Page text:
Rigging and Deck Gear


Testers reviewed a slew of rigging and deck gear products during the last year-ranging from furling blocks to lifeline chafe protection and rigging terminals. Here are our top picks and this years Editors Choice rigging and deck hardware.

Rigging & Deck Gear

Furling Blocks

Furling lines are typically shunted outboard, along the stanchions, in order to keep the decks uncluttered. Low-drag fairleads can minimize the friction in the run, but which ones do it the best? In the October 2015 issue, we took a look at 20 different blocks and deadeyes to find those that were the most efficient and would be best suited for a 35- to 40-foot cruising boat.

Testers considered each products design, size, weight, construction, and the friction each added to an evenly tensioned line. We also took a close look at chafe points, clamp ruggedness, and ease of inspection. Bench testing was supplemented with onboard real-world comparisons.

No single fairlead fit all the demands of running a furling line from the stem to stern, so we broke the comparison into specific uses and selected top performers for each category as Editors Choice picks. In some cases, there were several options in a near dead heat, but after considerable debate, heres how the chips fell: The Garhauer SB-25 ($40) was our top articulating lead block; the ratcheting Harken 7402 was a favorite for the cockpit end; the Nautos HT-450A ($21) was our favored limited articulating block (middle section); the Schaefer 300-34 ($42) was our favorite low-profile, inside-the-stanchion block; the Spinlock SPWL1 ($16) was our top deadeye-style block; and the Harken 7403 ($38) was our best product for use outside of the stanchion.

Rigging terminals

Swageless wire-rope terminals have long been a favorite piece of rigging kit among all kinds of sailors. These terminals are inspectable, reusable, and can be assembled with simple hand tools. But for all of their acknowledged advantages, data is scarce about their mechanical efficiency. How much, if any, do they weaken the wire rope they are attached to? To answer this question, Practical Sailor worked with well-known rigger Brion Toss of Port Townsend, Wash., to evaluate and test to destruction Hi-Mod (Hayn), Sta-Lok, and Norseman terminals, the three major brands used on sailboats. The product reviews and test report ran in the June 2015 and April 2016 issues.

The Hayn Hi-Mod and Sta-Lok terminals were neck-and-neck in most tests, but once all the torquing and breaking was done, the Hi-Mod terminals got the Editors Choice pick (by a nose) because they were the easiest to work with.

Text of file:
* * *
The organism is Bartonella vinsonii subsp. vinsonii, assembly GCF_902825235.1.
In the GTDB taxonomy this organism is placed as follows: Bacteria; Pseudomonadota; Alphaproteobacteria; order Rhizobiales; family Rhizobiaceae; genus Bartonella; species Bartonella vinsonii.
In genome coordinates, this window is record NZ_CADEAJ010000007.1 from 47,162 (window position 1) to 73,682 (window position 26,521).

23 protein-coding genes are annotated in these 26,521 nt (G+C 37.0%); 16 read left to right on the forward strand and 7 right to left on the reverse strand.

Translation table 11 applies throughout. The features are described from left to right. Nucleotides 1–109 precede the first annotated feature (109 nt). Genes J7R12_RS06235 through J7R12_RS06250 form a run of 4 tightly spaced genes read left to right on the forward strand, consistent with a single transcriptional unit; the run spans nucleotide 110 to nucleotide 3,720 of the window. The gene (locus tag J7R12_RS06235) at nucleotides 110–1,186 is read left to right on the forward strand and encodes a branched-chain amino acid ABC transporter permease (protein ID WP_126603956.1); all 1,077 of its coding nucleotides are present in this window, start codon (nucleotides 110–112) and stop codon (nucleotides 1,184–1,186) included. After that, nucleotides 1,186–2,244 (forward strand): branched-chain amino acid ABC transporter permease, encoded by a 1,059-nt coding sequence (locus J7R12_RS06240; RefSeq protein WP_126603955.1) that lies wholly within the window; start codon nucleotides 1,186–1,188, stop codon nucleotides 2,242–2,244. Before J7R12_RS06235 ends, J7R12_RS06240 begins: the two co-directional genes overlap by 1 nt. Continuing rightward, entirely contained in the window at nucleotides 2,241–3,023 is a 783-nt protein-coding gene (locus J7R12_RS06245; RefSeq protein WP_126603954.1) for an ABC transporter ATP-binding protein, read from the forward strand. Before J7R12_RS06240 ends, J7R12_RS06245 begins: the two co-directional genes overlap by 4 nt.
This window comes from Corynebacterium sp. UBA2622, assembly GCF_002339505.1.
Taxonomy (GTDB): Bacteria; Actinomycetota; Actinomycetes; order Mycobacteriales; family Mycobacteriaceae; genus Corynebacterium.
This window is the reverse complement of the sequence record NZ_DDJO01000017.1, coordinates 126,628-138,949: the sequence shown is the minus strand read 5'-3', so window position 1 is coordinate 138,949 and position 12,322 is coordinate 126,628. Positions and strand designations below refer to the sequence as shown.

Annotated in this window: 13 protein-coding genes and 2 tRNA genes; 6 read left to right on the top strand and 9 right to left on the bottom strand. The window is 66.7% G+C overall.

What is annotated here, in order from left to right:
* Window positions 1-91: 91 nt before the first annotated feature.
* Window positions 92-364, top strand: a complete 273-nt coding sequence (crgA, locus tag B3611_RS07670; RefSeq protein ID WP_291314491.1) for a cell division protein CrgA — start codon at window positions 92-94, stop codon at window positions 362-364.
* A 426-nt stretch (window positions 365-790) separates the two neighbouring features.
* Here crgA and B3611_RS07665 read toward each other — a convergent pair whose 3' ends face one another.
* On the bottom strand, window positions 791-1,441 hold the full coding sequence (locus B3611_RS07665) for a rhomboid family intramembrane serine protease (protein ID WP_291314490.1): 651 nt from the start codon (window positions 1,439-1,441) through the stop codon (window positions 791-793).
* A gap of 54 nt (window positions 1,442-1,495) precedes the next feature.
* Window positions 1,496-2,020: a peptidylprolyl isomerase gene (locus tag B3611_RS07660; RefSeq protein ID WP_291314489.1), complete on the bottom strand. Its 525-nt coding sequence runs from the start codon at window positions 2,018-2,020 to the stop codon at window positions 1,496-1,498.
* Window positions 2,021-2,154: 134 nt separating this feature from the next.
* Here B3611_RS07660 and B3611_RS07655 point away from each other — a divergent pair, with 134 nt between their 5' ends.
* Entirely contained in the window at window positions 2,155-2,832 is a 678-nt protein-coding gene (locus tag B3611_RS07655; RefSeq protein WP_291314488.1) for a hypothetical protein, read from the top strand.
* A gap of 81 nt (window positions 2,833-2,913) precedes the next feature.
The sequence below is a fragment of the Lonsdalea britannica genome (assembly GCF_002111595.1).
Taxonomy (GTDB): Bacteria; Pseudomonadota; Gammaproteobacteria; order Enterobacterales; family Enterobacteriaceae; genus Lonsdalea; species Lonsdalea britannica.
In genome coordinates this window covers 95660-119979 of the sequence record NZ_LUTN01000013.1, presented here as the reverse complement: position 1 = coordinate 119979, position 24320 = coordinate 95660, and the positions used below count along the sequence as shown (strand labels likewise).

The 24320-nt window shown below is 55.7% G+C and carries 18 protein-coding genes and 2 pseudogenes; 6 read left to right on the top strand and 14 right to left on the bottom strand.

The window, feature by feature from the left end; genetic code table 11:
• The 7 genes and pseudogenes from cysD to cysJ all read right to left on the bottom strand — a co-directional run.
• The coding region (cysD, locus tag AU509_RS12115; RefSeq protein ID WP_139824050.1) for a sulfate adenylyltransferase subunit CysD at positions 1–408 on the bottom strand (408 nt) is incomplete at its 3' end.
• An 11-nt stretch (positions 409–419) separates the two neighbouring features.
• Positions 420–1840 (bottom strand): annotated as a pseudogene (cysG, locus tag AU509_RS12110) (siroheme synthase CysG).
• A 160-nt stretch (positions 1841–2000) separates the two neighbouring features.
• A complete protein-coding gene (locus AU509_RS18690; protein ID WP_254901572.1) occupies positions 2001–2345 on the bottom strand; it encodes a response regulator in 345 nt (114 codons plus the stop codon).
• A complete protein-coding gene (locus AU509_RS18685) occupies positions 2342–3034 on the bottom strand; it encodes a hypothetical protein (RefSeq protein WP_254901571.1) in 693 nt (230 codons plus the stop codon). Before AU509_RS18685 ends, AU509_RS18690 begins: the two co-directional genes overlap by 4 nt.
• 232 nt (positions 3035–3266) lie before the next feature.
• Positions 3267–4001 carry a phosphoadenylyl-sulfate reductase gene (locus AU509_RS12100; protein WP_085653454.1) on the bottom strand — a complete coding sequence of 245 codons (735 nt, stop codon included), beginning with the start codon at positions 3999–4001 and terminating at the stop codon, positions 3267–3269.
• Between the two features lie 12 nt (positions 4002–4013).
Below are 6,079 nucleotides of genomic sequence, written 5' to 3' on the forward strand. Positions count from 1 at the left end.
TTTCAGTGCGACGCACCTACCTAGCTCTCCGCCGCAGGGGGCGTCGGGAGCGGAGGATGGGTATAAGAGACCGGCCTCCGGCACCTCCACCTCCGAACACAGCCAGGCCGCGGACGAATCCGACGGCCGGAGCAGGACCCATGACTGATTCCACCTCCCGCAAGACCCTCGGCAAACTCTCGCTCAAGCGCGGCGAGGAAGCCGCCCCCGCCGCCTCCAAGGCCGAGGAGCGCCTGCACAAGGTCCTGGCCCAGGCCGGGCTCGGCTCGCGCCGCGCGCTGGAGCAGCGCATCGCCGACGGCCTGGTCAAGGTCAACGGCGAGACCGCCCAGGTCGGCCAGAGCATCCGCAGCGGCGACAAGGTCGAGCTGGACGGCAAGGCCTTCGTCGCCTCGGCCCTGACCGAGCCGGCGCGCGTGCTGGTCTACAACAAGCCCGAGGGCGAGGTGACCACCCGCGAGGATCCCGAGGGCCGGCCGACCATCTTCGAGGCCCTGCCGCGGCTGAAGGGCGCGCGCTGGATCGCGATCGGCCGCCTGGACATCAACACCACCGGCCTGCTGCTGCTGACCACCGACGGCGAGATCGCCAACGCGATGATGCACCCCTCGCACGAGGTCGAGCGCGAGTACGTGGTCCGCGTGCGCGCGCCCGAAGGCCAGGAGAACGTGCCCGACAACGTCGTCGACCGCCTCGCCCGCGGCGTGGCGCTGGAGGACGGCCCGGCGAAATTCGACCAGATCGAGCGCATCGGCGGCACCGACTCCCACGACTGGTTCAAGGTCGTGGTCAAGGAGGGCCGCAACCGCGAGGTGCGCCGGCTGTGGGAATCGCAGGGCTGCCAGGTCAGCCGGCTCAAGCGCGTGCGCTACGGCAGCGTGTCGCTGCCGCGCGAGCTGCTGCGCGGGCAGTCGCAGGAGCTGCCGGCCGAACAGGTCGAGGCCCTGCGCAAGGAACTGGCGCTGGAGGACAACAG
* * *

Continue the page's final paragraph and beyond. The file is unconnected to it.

Rig failures are far more often the result of fatigue, corrosion, etc., than of terminals mechanical inefficiency. But it makes sense to start with the most efficient terminals you can, to keep your rig as far as practicable from the possibility of failure.

Rigging & Deck Gear
Rigging and Deck Gear

1. Articulating leads (from left): Nautos 92338, Selden 538-972, Nautos HT-450A, and Spinlock SPWL2. 2. Deadeye leads (from left): Nautos HT-455, Selden 480-501-01R, and Spinlock SPWL1. 3. Fixed leads (from left): Garhauer SB20-13, Schaefer 300-34, Garhauer D, and Harken 168NP. 4. Outside-the-stanchion leads (from left): Schaefer 506-44, Harken 7403, and Garhauer SB-3. 5. Lead blocks (from left): Harken 7402, Nautos 92088, Garhauer SB-25, Harken 7405, Schaefer 300-35, and Harken 7401.

Darrell Nicholson
Practical Sailor has been independently testing and reporting on sailboats and sailing gear for more than 50 years. Supported entirely by subscribers, Practical Sailor accepts no advertising. Its independent tests are carried out by experienced sailors and marine industry professionals dedicated to providing objective evaluation and reporting about boats, gear, and the skills required to cross oceans. Practical Sailor is edited by Darrell Nicholson, a long-time liveaboard sailor and trans-Pacific cruiser who has been director of Belvoir Media Group's marine division since 2005. He holds a U.S. Coast Guard 100-ton Master license, has logged tens of thousands of miles in three oceans, and has skippered everything from pilot boats to day charter cats. His weekly blog Inside Practical Sailor offers an inside look at current research and gear tests at Practical Sailor, while his award-winning column,"Rhumb Lines," tracks boating trends and reflects upon the sailing life. He sails a Sparkman & Stephens-designed Yankee 30 out of St. Petersburg, Florida. You can reach him at darrellnicholson.com.